Just as it does in human patients, the dreaded word “cancer” can inspire tremendous anxiety and uncertainty in pet owners. But this I can say without hesitation: when clients come to us at Penn Vet, they gain access to a cancer-fighting team with the brightest minds and the biggest hearts, who will be there every step of the journey.
Penn Vet has long led the way in compassionate cancer care and groundbreaking research, treatments, and clinical trials. In the late 1930s, Dr. M.A. Emmerson established the first Department of Veterinary Radiology in a North American veterinary school here at Penn Vet—spurring the practice and progress of radiation therapy in animals. Today, we are renowned for a comprehensive, cross-disciplinary, and customized approach, which draws upon unparalleled expertise in medical oncology, surgery, radiation therapy, interventional radiology, and other specialties.
The Penn Vet Cancer Center marks the next chapter of this exceptional legacy. With a focus on collaboration—and a deeper integration of care, research, and innovation—the Center promises to bring breakthroughs directly to patients faster than ever before. And as an active member of the National Cancer Institute’s Comparative Oncology Trials Consortium, and through our partnership with Penn’s Abramson Cancer Center, Penn Vet is at the forefront of translational research benefiting both animals and humans.
The similarities of cancer in pets and people are striking and, more and more, our MD colleagues recognize what they can learn from veterinarians. Dr. Robert Vonderheide, ACC’s new director, is a longtime friend of Penn Vet who is fully invested in the idea that we can do more together. As we continue to develop plans for infrastructure, my hope is that the Penn Vet Cancer Center encourages routine communication, cooperation, and co-location between MDs and VMDs studying and treating cancer. And, as with all the great science we do, the Penn Vet Cancer Center will be accomplished through philanthropic partnerships with individuals, corporations, and foundations.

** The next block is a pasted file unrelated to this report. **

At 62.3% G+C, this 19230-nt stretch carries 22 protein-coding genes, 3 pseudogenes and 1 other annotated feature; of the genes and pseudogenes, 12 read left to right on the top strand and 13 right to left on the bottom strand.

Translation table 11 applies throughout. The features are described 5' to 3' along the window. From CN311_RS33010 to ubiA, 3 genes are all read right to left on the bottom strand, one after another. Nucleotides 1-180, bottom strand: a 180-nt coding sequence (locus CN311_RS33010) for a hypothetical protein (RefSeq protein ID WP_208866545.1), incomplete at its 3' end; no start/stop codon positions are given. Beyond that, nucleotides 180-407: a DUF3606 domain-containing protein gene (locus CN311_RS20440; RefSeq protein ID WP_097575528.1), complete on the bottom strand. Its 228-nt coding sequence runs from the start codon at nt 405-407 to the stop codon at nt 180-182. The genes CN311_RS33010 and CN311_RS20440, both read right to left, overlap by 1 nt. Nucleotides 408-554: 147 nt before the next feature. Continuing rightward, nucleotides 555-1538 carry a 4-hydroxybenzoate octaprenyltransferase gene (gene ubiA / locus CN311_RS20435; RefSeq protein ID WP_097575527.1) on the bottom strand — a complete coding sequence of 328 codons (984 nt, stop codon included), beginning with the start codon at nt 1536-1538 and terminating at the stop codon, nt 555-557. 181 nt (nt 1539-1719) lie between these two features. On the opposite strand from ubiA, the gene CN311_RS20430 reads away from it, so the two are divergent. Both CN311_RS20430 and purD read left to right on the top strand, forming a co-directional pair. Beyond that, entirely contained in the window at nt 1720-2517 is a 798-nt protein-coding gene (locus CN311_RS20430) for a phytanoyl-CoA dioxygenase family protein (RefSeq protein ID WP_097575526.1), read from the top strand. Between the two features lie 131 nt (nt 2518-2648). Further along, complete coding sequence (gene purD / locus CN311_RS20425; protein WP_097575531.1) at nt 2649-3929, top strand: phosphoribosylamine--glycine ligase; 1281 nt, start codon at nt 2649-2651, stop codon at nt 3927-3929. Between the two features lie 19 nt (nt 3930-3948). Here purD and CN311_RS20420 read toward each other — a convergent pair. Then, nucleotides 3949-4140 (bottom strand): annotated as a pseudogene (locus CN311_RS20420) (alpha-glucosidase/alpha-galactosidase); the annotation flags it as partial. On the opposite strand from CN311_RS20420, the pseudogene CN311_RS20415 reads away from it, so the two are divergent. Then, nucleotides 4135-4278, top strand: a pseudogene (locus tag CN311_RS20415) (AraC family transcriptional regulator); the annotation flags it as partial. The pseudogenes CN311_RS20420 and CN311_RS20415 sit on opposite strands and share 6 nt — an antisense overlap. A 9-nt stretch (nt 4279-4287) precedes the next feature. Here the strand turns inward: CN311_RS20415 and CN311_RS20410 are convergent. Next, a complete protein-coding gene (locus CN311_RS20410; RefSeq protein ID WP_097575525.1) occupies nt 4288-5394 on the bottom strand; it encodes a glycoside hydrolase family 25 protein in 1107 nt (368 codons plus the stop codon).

In this issue, you’ll read about impactful work that exemplifies connectivity. For instance, Penn Vet’s Dr. Nicola Mason—a protégé of Penn Medicine’s immunotherapy pioneer Dr. Carl June—has made promising advances in immunotherapy in collaboration with Penn microbiologist Dr. Yvonne Paterson. (See the story here to learn more.)
Penn Vet is proud to contribute to the University’s momentum in the fight against cancer. Last year, former Vice President Joe Biden kicked off the national “moonshot” effort at Penn because of the University’s cutting-edge work in immunotherapy. I think the unique, One Health nature of our work at Penn has helped propel our success. We are on our way to being truly, fully integrated across species and across Schools—joining forces to advance health and science for the betterment of animals, humans, and our environment.
I must return to the clients who come through our doors. I’m constantly inspired by their courage navigating tough decisions, yet openness to innovative treatments and trials that may lead to new discoveries. Our animal patients, too, never cease to inspire. More than companions, they are our teachers, reminding us about resilience and the power of living in the moment.